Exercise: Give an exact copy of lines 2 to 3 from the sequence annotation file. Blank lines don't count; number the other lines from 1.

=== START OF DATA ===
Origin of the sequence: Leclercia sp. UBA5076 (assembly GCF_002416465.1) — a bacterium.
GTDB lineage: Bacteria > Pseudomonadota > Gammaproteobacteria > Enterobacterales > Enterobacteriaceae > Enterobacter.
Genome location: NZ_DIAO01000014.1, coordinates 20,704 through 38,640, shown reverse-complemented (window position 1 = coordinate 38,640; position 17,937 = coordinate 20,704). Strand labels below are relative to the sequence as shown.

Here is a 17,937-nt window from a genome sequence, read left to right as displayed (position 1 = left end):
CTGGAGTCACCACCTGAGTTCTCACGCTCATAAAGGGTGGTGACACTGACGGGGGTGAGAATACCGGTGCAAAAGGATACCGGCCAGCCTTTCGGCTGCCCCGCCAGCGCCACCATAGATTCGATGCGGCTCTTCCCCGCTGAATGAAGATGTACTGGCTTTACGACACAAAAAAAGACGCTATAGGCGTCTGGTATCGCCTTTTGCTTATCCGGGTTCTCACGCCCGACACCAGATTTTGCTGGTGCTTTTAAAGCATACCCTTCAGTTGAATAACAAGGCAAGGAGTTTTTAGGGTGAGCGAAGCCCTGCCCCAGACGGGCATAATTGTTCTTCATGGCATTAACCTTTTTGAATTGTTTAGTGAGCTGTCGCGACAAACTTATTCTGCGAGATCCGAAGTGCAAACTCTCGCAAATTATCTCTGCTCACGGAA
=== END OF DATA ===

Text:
GTDB lineage: Bacteria > Pseudomonadota > Gammaproteobacteria > Enterobacterales > Enterobacteriaceae > Enterobacter.
Genome location: NZ_DIAO01000014.1, coordinates 20,704 through 38,640, shown reverse-complemented (window position 1 = coordinate 38,640; position 17,937 = coordinate 20,704). Strand labels below are relative to the sequence as shown.